I have survived two hurricanes in less than a month, as have many other Floridians. We have a third one on the way, which nobody wants to talk about. This experience has traumatized most of us in one way or another. I want to share some of my feelings with my vast readership (both of you).
It has been over 10 years since Florida bore the brunt of a major hurricane—Andrew, in 1992. Andrew, although powerful, wreaked its devastation over a small area. Thus, Floridians in parts of the state that were not affected by Andrew—which means all but Miami-Dade, Broward, Collier, and Monroe Counties in the very southern tip of Florida—have not seen a major hurricane in a long, long time. Couple this with the great influx of new people to Florida and you have a collective citizenry that doesn’t understand the implications of a major hurricane.
So, as it became clear that Hurricane Charley would hit Florida, the typical reaction was complacency. This was confirmed by man on the street interviews on radio and TV. Those people just didn’t understand what they were dealing with. People like that stay at home, even if they live in a mobile home that could not possibly stay together in a minimal hurricane, let alone a Category 4 with 145 mph winds.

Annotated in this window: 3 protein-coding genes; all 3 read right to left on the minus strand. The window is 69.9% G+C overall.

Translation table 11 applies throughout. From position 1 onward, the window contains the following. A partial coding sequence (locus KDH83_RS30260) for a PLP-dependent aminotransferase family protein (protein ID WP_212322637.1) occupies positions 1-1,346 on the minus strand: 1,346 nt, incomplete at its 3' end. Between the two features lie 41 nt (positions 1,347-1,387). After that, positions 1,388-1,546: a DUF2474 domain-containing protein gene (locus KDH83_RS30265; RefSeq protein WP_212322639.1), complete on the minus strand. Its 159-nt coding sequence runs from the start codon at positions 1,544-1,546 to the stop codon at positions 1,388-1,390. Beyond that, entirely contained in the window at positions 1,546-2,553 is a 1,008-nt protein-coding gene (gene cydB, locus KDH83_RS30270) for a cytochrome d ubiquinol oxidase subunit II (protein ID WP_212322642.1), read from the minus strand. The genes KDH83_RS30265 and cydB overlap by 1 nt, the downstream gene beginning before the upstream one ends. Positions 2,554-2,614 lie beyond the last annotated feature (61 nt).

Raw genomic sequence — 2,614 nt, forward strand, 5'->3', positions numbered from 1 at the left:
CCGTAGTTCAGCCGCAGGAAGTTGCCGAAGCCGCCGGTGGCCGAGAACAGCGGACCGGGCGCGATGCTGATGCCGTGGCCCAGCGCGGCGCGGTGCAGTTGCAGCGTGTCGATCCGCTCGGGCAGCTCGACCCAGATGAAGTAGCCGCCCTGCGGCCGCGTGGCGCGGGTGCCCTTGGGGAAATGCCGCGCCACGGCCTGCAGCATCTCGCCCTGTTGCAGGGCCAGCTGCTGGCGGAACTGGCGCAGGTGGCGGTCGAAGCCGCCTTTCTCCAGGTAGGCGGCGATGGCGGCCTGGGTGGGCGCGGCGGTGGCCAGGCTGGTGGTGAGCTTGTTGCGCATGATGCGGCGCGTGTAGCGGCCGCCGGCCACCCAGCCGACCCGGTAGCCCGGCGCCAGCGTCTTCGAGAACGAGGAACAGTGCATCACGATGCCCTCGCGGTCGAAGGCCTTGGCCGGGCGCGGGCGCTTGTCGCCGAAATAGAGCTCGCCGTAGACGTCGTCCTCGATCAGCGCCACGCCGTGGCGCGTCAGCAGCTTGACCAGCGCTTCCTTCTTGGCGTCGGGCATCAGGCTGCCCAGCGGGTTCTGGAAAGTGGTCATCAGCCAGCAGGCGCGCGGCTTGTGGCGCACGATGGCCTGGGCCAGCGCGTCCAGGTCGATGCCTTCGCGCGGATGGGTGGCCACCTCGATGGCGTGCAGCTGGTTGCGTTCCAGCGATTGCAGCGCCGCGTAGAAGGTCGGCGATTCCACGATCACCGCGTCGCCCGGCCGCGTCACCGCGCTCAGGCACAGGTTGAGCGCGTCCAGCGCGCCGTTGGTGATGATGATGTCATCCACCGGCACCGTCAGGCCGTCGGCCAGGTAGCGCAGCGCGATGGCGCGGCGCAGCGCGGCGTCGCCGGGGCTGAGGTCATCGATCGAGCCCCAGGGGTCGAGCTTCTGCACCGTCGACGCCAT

Alas, people who did understand the implications of a Category 4 storm bearing down on Florida learned about the inherent inaccuracy of weather forecasts. Forecasters had Charley aimed at Tampa Bay. Scads of residents of low-lying areas around Tampa headed for Orlando, an inland destination with lots of hotel rooms. Charley wound up missing Tampa; he scored a direct hit on Orlando. So much for forecasting.
One Orlando TV station’s chief meteorologist made the correct call on the day Charley hit Florida, saying that the big storm would hit Ft. Myers, considerably south of Tampa, and then cut a diagonal across the state through Orlando and Daytona Beach. The National Hurricane Center discounted his analysis. Needless to say, that TV station used its I-told-you-so for self-promotion. This Turkey feels that natural disasters should inspire teamwork and generosity, not pissing contests and commercialism.